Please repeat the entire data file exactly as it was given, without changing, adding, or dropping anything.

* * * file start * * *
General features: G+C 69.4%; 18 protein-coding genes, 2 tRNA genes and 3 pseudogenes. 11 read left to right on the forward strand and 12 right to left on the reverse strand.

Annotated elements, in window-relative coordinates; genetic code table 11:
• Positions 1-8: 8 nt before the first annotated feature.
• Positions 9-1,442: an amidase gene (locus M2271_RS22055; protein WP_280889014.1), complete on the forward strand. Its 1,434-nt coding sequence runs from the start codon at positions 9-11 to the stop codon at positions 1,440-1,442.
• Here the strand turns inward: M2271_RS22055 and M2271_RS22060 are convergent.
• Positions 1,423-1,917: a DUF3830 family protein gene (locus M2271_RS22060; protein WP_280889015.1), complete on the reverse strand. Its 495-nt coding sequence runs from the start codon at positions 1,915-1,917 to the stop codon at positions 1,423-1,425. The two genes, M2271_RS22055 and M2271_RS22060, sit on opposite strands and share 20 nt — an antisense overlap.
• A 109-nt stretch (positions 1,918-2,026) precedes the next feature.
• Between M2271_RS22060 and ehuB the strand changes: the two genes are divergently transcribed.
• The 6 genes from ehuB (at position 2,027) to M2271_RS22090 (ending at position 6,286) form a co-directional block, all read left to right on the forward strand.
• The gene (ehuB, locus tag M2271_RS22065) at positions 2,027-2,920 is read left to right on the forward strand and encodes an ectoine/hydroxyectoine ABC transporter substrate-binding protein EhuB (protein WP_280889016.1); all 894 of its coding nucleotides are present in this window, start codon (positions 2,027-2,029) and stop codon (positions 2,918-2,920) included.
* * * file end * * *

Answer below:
General features: G+C 69.4%; 18 protein-coding genes, 2 tRNA genes and 3 pseudogenes. 11 read left to right on the forward strand and 12 right to left on the reverse strand.

Annotated elements, in window-relative coordinates; genetic code table 11:
• Positions 1-8: 8 nt before the first annotated feature.
• Positions 9-1,442: an amidase gene (locus M2271_RS22055; protein WP_280889014.1), complete on the forward strand. Its 1,434-nt coding sequence runs from the start codon at positions 9-11 to the stop codon at positions 1,440-1,442.
• Here the strand turns inward: M2271_RS22055 and M2271_RS22060 are convergent.
• Positions 1,423-1,917: a DUF3830 family protein gene (locus M2271_RS22060; protein WP_280889015.1), complete on the reverse strand. Its 495-nt coding sequence runs from the start codon at positions 1,915-1,917 to the stop codon at positions 1,423-1,425. The two genes, M2271_RS22055 and M2271_RS22060, sit on opposite strands and share 20 nt — an antisense overlap.
• A 109-nt stretch (positions 1,918-2,026) precedes the next feature.
• Between M2271_RS22060 and ehuB the strand changes: the two genes are divergently transcribed.
• The 6 genes from ehuB (at position 2,027) to M2271_RS22090 (ending at position 6,286) form a co-directional block, all read left to right on the forward strand.
• The gene (ehuB, locus tag M2271_RS22065) at positions 2,027-2,920 is read left to right on the forward strand and encodes an ectoine/hydroxyectoine ABC transporter substrate-binding protein EhuB (protein WP_280889016.1); all 894 of its coding nucleotides are present in this window, start codon (positions 2,027-2,029) and stop codon (positions 2,918-2,920) included.